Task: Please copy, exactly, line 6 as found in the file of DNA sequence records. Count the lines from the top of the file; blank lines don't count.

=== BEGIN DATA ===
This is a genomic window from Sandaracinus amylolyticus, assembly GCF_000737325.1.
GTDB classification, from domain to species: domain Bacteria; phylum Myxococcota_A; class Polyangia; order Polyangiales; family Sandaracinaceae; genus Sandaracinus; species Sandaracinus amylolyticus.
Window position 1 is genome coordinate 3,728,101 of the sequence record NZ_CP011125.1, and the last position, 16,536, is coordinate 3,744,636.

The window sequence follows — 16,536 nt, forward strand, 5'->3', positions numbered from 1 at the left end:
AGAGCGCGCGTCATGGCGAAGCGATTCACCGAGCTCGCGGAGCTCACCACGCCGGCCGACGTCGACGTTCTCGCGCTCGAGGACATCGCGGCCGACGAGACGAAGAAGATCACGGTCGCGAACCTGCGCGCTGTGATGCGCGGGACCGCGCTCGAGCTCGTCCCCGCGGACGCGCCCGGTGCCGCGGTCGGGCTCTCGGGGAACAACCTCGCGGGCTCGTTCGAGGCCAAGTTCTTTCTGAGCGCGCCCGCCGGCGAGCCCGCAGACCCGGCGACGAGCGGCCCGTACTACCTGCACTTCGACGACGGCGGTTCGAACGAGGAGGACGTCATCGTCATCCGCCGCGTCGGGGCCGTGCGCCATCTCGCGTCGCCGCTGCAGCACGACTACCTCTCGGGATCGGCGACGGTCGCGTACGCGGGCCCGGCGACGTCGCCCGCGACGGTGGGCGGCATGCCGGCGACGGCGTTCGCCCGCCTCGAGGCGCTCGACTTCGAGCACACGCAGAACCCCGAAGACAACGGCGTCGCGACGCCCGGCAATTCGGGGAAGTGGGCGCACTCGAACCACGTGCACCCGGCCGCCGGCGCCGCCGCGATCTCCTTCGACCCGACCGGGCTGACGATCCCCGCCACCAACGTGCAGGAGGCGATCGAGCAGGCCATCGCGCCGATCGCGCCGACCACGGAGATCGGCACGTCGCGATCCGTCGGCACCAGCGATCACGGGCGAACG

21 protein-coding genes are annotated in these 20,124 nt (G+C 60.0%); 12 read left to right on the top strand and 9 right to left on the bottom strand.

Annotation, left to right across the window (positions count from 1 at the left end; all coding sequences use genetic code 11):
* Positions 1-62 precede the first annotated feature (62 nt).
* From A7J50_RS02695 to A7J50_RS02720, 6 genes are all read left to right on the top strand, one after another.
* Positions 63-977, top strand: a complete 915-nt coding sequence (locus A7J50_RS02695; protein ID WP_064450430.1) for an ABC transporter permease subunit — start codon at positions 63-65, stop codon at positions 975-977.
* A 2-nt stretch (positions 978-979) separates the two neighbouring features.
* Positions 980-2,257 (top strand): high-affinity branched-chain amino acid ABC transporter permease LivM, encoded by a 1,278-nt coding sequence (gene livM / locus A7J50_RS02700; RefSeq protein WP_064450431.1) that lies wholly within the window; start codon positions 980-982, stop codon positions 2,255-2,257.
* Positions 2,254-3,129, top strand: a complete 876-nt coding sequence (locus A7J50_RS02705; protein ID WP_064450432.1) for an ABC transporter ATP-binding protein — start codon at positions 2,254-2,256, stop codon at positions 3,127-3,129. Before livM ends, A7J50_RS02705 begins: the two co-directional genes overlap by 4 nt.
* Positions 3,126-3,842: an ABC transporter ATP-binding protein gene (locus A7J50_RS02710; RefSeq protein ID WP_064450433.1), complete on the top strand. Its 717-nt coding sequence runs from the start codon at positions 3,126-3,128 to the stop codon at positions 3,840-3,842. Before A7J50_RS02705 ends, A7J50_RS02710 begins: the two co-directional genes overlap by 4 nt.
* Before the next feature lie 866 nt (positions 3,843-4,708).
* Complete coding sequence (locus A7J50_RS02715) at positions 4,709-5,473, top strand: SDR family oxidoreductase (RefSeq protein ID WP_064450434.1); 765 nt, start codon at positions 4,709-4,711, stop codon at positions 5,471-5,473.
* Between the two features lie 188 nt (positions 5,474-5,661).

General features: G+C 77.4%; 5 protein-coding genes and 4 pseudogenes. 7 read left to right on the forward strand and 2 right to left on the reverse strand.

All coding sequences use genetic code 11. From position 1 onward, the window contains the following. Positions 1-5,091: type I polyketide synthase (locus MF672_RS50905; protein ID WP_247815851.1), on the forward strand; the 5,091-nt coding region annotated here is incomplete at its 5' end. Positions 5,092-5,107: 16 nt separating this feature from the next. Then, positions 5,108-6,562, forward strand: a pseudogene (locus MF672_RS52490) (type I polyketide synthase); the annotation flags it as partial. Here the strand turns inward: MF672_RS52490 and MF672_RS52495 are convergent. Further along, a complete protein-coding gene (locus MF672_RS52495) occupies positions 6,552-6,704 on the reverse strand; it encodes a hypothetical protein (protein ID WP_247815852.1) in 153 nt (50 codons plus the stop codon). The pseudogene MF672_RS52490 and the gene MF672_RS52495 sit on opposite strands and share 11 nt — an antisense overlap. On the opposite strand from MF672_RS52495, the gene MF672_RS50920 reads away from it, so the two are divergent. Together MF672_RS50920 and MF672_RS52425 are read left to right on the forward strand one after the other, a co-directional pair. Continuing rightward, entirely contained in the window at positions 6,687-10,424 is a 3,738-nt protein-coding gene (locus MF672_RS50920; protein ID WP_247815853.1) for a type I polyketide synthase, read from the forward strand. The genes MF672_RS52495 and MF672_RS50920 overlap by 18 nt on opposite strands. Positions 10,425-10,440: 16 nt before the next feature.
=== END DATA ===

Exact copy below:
21 protein-coding genes are annotated in these 20,124 nt (G+C 60.0%); 12 read left to right on the top strand and 9 right to left on the bottom strand.